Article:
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What You Need to Know About California's AB-45

The law has significant intellectual property and marketing implications for CBD companies.

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Over the past decade, the sale of CBD and other hemp-derived products has exploded in popularity, but legally CBD is still in murky territory.

While the 2018 Farm Bill legalized hemp at the federal level, federal and state agencies have been slow to clarify the kinds of products CBD may be added to. Notably, the FDA declared CBD-infused ingestibles illegal adulterants under the Food, Drug, and Cosmetic Act (FDCA), but it still has not issued any regulatory guidance. 

The FDA’s position on CBD has been echoed by many states, including California, which has treated CBD as an illegal adulterant under the Sherman Food, Drug and Cosmetic Act (the Sherman Act) since 2018. 

But with the passage of Assembly Bill 45 (AB-45), California officially changes its course on CBD.

Related: CBD Is Legal But Still Not Federally Regulated. Here's Why.

What the new law does

AB-45 amends the law to legalize certain CBD-infused food, beverage, and cosmetic products; establishes new labeling and advertising rules; restricts CBD inhalables, like e-cigarettes or vape pens; and addresses products containing Delta-8 THC and other cannabidiols.

AB-45 will have significant intellectual property and marketing implications as CBD companies look to bring their brands in compliance with the new law.

Marketing requirements

In addition to manufacturing requirements, AB-45 requires several different warning labels to be included on product packaging and creates several advertising requirements. For example, food and beverage products containing CBD must include a label, barcode, website, or other links to the certificate of analysis and the statement: “THE FDA HAS NOT EVALUATED THIS PRODUCT FOR SAFETY OR EFFICACY.”

AB-45 also reaffirms the existing FDA prohibition on unsubstantiated health-related statements on the label, packaging, advertising, or marketing of CBD products. In addition, hemp manufacturers cannot directly target advertising to children or persons who are pregnant or breastfeeding. Any marketing by broadcast, cable, radio, print, or digital communications can only be displayed in locations where at least 70 percent of the audience is reasonably expected to be 18 years of age or older.

But these marketing provisions should come as no surprise. AB-45 does not exempt California CBD manufacturers from standard health-related laws under Chapter 4 of the Sherman Act, or any federal regulations imposed by the FDA or others. As well, audience-age restrictions on advertising are standard for other industries, such as for alcohol and tobacco products.

Inhalables and non-CBD cannabinoids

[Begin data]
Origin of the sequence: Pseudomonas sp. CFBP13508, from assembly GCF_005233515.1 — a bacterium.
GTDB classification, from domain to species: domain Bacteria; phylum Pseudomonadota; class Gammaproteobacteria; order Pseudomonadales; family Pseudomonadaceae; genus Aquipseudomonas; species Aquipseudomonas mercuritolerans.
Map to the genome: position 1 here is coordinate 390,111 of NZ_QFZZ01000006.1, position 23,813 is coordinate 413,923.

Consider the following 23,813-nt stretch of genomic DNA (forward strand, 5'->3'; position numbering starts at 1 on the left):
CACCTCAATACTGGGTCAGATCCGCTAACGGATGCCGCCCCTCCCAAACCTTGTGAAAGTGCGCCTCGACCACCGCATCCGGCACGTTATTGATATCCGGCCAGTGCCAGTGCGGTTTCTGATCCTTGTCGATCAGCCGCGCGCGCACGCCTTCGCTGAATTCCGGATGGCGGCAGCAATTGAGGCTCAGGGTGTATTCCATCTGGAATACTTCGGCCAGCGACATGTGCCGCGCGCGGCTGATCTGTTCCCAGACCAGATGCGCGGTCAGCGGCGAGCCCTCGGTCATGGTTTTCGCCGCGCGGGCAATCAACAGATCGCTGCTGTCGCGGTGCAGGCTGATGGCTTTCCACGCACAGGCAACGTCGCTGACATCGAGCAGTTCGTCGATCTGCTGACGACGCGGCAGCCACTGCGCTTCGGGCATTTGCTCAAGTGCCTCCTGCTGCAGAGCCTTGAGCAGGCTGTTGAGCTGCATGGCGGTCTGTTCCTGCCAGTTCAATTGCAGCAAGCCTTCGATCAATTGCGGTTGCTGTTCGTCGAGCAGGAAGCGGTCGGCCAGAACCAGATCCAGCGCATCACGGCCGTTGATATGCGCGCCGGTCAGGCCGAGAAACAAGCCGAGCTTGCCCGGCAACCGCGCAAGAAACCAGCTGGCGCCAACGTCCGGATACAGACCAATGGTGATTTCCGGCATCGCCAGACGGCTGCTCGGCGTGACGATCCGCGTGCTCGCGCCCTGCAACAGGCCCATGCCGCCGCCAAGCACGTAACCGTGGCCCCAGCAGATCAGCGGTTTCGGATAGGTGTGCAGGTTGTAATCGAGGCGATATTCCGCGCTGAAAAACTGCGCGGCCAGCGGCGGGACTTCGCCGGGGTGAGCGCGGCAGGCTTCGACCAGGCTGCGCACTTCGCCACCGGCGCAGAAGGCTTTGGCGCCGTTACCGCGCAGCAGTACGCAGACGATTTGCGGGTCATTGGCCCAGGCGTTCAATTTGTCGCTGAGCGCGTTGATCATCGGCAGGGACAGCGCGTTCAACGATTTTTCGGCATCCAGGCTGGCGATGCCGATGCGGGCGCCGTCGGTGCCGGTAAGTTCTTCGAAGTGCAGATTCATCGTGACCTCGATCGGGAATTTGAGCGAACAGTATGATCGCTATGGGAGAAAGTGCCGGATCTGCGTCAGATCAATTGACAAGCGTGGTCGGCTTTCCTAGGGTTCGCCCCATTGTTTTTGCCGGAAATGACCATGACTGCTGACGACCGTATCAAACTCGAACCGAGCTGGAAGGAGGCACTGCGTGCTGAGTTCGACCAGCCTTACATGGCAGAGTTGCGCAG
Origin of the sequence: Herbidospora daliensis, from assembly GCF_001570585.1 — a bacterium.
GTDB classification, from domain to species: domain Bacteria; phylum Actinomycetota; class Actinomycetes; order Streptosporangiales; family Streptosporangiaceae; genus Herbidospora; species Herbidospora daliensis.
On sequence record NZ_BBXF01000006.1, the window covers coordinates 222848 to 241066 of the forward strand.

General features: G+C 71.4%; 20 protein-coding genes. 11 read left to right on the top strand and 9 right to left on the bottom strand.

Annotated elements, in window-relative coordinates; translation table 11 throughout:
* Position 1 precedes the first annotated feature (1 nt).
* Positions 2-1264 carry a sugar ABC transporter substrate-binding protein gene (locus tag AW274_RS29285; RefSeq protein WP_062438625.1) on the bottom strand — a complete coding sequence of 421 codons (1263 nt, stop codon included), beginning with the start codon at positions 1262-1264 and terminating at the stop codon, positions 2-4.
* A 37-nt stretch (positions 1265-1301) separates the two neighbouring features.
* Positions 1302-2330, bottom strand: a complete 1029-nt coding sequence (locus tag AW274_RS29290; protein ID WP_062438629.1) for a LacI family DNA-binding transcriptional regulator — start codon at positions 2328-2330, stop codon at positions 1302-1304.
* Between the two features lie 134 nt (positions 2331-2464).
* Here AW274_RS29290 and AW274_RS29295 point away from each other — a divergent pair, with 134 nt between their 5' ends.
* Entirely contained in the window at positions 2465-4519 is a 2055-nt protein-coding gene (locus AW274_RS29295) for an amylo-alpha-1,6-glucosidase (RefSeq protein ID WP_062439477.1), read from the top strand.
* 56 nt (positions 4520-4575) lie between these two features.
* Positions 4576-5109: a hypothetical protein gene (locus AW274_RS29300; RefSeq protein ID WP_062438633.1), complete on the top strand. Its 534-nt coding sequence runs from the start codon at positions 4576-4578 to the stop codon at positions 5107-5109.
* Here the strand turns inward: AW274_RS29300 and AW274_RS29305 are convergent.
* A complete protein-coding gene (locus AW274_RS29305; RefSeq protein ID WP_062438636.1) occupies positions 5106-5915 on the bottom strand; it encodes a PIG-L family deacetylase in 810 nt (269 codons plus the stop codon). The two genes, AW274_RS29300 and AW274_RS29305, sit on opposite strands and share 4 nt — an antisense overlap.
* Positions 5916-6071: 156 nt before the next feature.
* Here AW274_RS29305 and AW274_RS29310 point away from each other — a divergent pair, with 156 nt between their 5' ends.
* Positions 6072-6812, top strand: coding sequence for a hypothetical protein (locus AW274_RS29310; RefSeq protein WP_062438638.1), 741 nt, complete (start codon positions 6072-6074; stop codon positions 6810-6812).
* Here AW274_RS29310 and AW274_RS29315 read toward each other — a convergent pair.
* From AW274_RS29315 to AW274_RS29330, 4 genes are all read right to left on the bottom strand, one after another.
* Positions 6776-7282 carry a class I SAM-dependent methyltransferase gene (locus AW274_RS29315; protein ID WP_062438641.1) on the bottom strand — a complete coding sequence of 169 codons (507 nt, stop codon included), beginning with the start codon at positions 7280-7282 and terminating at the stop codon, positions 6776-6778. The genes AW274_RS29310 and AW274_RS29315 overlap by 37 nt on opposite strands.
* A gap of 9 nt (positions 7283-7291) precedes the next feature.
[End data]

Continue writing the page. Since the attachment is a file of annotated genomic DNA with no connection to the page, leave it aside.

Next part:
AB-45 is also significant for excluding other types of CBD products, including inhalables and other cannabinoids derived from hemp, from full legality.

AB-45 makes clear that inhalable hemp products are still prohibited, except for the “sole purpose” of out-of-state sale. The law states that the ban on domestic sales will be lifted upon passage of a tax, which would trigger other provisions, including limits on flavorings or substances that the CDPH may find a danger to public health. AB-45 also prohibits the inclusion of hemp derivatives in medical devices, prescription drugs, products containing nicotine or tobacco, and alcoholic beverages. 

Additionally, by calculating THC percentages as “total THC” instead of the most-common Delta-9 THC, products containing other cannabinoids like Delta-8 and Delta-10 THC also face concentration limits that may keep some products illegal under AB-45. Delta-8, in particular, has faced increasing scrutiny by the FDA and the CDC. California appears to be joining the ranks for now.

IP implications

AB-45’s passage brings new options to California CBD companies looking to protect their brands from trademark infringement.

Trademarks are words, names, symbols, or devices used to identify the source of a product or service. In the U.S., a trademark may be registered on a state or federal trademark registry, so long as the mark meets all the legal requirements for registration. In California, those requirements include “lawful use in commerce.” Prior to AB-45, CBD-infused food, beverages, and cosmetics defined as illegal adulterants could not be registered in California because they could not meet the lawful use requirement. Now, because AB-45 explicitly exempts these products from the definition of an adulterant, it is a safe assumption that the California Secretary of State will soon allow CBD-infused products to be added to the trademark registry. 

While AB-45 will provide state trademark protection benefits in California, AB-45 will not have the same effect federally. Although AB-45 legalizes CBD-infused products in California, they are still considered adulterated and illegal by the FDA and the U.S. Patent and Trademark Office (USPTO). The USPTO has followed the FDA’s lead and continues to deny trademark applications for CBD-infused products on the ground that such products do not meet the “lawful use in commerce” requirement. Thus, although CBD companies in California now have additional protection for their brands, they may still be vulnerable outside California.

Written By

Theresa Conduah is a partner in the Intellectual Property Group and chair of the CBD and Hemp Practice at Haynes and Boone, LLP.

Claire Chen is an associate in the Intellectual Property Group at Haynes and Boone, LLP.